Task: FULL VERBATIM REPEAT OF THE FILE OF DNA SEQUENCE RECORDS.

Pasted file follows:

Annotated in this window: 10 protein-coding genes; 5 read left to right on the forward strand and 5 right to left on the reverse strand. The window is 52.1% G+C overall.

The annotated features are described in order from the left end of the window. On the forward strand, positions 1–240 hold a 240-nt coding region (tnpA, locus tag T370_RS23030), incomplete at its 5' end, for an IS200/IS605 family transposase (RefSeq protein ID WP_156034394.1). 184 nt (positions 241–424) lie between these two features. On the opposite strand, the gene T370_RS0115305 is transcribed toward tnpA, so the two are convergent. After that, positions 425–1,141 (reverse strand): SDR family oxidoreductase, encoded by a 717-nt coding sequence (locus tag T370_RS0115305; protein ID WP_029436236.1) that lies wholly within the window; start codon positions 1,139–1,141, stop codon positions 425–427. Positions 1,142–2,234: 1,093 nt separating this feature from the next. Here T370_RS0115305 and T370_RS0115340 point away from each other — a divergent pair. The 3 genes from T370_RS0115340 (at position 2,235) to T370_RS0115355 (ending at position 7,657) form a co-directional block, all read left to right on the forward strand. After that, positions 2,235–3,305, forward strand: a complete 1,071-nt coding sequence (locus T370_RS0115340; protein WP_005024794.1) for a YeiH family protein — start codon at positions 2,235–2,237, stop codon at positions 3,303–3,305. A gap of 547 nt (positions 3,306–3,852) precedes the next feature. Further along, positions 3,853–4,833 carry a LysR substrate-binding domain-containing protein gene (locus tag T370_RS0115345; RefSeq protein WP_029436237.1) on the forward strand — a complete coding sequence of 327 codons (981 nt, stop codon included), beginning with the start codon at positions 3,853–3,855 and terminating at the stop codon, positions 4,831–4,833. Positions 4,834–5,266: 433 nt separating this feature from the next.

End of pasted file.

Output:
Annotated in this window: 10 protein-coding genes; 5 read left to right on the forward strand and 5 right to left on the reverse strand. The window is 52.1% G+C overall.

The annotated features are described in order from the left end of the window. On the forward strand, positions 1–240 hold a 240-nt coding region (tnpA, locus tag T370_RS23030), incomplete at its 5' end, for an IS200/IS605 family transposase (RefSeq protein ID WP_156034394.1). 184 nt (positions 241–424) lie between these two features. On the opposite strand, the gene T370_RS0115305 is transcribed toward tnpA, so the two are convergent. After that, positions 425–1,141 (reverse strand): SDR family oxidoreductase, encoded by a 717-nt coding sequence (locus tag T370_RS0115305; protein ID WP_029436236.1) that lies wholly within the window; start codon positions 1,139–1,141, stop codon positions 425–427. Positions 1,142–2,234: 1,093 nt separating this feature from the next. Here T370_RS0115305 and T370_RS0115340 point away from each other — a divergent pair. The 3 genes from T370_RS0115340 (at position 2,235) to T370_RS0115355 (ending at position 7,657) form a co-directional block, all read left to right on the forward strand. After that, positions 2,235–3,305, forward strand: a complete 1,071-nt coding sequence (locus T370_RS0115340; protein WP_005024794.1) for a YeiH family protein — start codon at positions 2,235–2,237, stop codon at positions 3,303–3,305. A gap of 547 nt (positions 3,306–3,852) precedes the next feature. Further along, positions 3,853–4,833 carry a LysR substrate-binding domain-containing protein gene (locus tag T370_RS0115345; RefSeq protein WP_029436237.1) on the forward strand — a complete coding sequence of 327 codons (981 nt, stop codon included), beginning with the start codon at positions 3,853–3,855 and terminating at the stop codon, positions 4,831–4,833. Positions 4,834–5,266: 433 nt separating this feature from the next.